Save to Project icon | Request Permissions | Click to expandQuick Abstract | PDF file iconPDF (304 KB)  

    For years research has focused on ways to allow remote access via standard communication networks to unique or expensive structures. With the growth of the Internet, one finds more and more devices connected to it. Despite the fact that one may spy on other people with hundreds of cameras, it is currently possible to interact only with a few robots, which often have restricted access. To use a camera over the web, the user usually just sits and watches or sometimes has the ability to choose different camera orientation/views. With a robot, you have strong interaction. For instance, with a mobile robot equipped with an arm you can move along the floor and grasp objects. Discovering the control interface, the user has to understand rapidly the goal of the site and what the possibilities of the robot are in order to achieve them. The article analyses one year of netsurfer behavior regarding the use of KhepOnTheWeb, which was realized to demonstrate some possibilities of remote control of a Khepera mobile robot. After one year of access, we performed an analysis of the log files in order to understand the behavior of the public facing such an installation. This analysis was rather difficult because of the large amount of data involved, and specific software was developed in order to extract and present the relevant information. The goal of the project is presented, the hardware and software components of our robot installation are described, and the analysis of the web server log files is discussed. We also introduce another concept of a remote-controlled robot on the web View full abstract»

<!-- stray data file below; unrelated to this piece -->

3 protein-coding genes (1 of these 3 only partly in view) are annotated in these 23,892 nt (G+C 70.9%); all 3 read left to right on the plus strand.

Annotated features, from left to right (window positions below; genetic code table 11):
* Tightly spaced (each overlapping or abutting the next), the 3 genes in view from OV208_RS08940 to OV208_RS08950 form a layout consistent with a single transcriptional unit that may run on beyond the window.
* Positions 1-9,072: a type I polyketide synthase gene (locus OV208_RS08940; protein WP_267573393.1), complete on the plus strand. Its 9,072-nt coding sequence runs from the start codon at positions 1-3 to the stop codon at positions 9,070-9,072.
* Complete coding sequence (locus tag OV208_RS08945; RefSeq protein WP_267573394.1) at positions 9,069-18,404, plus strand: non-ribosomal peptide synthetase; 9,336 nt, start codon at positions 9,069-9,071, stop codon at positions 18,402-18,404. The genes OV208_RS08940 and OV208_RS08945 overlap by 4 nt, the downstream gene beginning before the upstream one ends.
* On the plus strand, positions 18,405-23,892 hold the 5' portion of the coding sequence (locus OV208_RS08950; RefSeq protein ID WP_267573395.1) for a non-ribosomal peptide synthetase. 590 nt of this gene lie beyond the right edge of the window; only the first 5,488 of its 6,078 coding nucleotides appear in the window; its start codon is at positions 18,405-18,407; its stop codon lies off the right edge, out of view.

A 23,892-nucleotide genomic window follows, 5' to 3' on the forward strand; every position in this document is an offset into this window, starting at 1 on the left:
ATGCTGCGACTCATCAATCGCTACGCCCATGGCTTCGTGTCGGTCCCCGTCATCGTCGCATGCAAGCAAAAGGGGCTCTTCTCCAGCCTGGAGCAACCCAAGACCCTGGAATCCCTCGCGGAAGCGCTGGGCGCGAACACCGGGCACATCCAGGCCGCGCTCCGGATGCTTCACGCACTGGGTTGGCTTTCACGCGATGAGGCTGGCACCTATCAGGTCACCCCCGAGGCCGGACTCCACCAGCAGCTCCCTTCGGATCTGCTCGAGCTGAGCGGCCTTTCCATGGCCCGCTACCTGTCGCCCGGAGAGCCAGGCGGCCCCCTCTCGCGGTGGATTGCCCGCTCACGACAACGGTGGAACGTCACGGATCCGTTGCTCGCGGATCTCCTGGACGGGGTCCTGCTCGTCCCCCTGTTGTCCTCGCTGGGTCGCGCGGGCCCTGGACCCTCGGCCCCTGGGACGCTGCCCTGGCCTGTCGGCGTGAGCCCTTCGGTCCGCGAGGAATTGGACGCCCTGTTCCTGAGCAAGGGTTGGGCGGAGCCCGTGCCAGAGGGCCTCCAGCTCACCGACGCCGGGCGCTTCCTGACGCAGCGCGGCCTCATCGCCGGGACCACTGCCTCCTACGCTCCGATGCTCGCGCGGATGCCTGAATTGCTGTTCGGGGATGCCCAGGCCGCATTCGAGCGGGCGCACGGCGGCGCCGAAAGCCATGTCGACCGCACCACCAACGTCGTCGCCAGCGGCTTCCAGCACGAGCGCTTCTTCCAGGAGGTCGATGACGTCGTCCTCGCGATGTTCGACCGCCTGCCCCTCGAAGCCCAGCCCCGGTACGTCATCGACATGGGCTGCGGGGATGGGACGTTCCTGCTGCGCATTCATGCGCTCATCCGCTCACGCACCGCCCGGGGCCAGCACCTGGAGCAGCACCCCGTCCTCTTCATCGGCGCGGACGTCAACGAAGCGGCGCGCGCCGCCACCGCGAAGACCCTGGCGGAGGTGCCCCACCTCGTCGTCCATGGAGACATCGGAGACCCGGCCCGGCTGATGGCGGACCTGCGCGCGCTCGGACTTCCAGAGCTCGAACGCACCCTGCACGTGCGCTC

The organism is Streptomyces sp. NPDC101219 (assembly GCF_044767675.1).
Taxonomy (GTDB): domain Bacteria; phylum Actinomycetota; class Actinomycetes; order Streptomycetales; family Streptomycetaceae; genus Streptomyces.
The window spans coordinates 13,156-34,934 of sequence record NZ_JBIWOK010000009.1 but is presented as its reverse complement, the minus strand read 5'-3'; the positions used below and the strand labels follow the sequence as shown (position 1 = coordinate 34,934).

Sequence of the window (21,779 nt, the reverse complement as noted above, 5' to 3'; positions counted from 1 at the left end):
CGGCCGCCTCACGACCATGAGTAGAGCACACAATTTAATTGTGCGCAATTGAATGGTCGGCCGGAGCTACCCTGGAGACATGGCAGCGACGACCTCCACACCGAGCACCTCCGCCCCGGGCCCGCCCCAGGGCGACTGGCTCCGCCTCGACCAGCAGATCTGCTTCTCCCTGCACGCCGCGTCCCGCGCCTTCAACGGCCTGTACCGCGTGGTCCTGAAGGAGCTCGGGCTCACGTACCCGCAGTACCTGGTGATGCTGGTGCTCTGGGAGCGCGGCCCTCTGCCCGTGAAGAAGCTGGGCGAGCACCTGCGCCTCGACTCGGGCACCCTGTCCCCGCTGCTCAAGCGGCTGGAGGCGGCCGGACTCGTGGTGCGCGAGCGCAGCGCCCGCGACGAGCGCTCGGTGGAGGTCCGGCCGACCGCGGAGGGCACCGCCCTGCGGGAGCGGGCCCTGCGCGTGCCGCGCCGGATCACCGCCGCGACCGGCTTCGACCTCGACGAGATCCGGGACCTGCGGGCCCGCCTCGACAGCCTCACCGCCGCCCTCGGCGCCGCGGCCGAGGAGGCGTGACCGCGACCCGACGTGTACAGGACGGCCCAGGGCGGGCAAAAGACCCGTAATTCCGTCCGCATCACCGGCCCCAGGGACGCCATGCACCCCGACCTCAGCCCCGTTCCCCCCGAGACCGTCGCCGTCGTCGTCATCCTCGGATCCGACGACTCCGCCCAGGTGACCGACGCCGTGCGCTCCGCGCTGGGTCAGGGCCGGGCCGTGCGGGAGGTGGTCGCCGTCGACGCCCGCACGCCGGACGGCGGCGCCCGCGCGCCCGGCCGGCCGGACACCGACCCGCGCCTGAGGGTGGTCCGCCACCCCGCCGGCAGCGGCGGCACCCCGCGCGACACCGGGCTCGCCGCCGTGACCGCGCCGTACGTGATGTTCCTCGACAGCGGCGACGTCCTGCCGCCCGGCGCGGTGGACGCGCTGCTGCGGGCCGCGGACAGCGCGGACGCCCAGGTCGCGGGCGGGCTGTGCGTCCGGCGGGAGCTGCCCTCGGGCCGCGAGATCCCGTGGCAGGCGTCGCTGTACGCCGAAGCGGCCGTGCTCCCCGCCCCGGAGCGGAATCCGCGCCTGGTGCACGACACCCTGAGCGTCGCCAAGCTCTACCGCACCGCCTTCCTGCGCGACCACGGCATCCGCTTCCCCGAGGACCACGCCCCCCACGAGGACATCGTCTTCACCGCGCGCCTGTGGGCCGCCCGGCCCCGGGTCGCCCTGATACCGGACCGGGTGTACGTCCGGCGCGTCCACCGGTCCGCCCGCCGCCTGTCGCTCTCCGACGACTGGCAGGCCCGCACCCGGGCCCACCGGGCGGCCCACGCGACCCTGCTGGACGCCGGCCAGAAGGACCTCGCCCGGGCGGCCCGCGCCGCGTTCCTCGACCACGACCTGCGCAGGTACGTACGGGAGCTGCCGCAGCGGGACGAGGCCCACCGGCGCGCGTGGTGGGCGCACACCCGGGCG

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Aims & Scope

IEEE Robotics and Automation Magazine is a unique technology publication which is peer-reviewed, readable and substantive.  The Magazine is a forum for articles which fall between the academic and theoretical orientation of scholarly journals and vendor sponsored trade publications.

Full Aims & Scope

Meet Our Editors

Editor-in-Chief
Eugenio Guglielmelli
Laboratory of Biomedical Robotics
      and Biomicrosystems
Universita' Campus Bio-Medico
      di Roma